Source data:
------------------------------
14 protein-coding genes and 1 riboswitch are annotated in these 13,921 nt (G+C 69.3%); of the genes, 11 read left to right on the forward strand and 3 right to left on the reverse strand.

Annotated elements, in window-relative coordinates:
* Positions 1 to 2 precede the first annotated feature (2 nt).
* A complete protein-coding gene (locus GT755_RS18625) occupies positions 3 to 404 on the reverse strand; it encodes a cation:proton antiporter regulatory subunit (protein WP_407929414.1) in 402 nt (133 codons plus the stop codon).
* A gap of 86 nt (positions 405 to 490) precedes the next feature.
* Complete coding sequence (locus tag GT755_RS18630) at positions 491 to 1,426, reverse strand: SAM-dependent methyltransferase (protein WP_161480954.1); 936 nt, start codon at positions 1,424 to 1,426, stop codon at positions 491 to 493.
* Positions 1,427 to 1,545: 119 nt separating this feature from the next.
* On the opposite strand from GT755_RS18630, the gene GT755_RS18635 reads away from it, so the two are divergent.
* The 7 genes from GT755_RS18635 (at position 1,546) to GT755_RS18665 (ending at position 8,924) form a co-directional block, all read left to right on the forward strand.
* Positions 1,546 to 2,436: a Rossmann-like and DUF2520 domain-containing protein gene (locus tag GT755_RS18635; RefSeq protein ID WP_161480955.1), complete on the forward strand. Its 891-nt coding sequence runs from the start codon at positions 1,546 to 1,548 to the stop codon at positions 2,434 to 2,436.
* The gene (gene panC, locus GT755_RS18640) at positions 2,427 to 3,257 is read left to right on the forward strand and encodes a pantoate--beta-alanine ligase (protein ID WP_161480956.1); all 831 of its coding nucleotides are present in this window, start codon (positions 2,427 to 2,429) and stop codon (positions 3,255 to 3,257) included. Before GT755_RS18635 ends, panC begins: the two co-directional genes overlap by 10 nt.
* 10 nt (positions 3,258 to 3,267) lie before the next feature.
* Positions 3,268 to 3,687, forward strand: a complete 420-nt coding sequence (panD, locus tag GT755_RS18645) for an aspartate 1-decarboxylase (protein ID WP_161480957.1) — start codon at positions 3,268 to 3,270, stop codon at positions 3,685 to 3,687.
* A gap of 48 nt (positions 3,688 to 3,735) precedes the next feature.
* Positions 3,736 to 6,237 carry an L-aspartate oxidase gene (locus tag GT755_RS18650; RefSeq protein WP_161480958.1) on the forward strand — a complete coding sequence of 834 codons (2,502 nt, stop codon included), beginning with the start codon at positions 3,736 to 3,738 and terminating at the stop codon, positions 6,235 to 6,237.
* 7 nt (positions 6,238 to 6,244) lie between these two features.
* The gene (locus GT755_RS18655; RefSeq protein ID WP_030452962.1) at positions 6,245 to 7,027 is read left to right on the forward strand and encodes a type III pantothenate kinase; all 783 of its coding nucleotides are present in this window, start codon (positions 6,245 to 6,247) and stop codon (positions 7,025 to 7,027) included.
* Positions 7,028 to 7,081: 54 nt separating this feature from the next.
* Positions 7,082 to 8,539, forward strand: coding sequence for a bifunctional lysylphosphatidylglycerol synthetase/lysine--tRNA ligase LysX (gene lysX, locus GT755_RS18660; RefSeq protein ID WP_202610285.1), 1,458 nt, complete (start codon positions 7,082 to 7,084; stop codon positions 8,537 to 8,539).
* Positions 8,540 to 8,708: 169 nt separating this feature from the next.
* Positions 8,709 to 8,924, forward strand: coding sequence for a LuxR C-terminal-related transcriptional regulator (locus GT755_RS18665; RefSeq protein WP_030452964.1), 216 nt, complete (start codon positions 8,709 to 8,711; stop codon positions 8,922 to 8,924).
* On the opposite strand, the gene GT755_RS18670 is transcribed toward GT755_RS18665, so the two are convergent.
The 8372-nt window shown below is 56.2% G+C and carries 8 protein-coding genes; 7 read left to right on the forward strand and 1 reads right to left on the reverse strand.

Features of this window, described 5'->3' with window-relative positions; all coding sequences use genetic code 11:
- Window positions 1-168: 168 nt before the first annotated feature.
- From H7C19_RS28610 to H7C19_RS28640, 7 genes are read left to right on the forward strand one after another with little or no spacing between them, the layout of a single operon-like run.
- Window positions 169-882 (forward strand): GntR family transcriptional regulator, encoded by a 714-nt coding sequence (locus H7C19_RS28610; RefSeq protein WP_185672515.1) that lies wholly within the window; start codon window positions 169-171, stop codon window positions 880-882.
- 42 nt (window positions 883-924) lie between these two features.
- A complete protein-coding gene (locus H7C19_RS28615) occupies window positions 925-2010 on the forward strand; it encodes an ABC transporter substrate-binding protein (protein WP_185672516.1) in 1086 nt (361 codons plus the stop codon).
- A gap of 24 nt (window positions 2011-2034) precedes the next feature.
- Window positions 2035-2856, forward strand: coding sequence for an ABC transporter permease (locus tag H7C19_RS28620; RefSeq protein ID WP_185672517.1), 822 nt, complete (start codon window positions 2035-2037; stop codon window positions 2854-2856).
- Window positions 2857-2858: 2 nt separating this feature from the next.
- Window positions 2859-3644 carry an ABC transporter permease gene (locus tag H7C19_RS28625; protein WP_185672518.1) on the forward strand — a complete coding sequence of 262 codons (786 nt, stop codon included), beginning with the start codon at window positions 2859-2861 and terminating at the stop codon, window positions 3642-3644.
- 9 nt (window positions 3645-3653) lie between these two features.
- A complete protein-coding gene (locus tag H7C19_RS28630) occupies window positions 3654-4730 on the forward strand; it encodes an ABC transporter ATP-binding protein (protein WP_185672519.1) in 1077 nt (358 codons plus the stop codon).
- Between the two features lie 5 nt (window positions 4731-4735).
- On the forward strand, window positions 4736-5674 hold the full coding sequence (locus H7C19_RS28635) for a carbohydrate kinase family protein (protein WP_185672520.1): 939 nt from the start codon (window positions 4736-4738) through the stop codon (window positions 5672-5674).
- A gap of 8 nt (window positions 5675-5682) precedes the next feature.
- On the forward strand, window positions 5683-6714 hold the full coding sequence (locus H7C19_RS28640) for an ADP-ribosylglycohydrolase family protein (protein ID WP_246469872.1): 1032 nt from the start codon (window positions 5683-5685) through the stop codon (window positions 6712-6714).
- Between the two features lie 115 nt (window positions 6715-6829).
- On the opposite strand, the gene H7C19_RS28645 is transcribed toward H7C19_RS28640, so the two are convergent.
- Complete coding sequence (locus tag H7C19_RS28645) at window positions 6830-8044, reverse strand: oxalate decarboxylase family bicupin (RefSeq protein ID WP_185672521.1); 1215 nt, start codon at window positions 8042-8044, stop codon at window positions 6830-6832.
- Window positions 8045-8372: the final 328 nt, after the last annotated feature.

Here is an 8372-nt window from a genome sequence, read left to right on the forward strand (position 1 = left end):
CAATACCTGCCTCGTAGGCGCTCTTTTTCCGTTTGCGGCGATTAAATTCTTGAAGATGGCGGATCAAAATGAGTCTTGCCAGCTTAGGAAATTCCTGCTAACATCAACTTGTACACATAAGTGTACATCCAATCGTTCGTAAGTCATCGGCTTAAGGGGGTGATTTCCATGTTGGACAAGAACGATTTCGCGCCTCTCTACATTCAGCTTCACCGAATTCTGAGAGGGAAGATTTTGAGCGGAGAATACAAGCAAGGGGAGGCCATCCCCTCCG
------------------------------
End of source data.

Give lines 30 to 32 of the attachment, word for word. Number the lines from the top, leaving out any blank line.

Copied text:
- A gap of 24 nt (window positions 2011-2034) precedes the next feature.
- Window positions 2035-2856, forward strand: coding sequence for an ABC transporter permease (locus tag H7C19_RS28620; RefSeq protein ID WP_185672517.1), 822 nt, complete (start codon window positions 2035-2037; stop codon window positions 2854-2856).
- Window positions 2857-2858: 2 nt separating this feature from the next.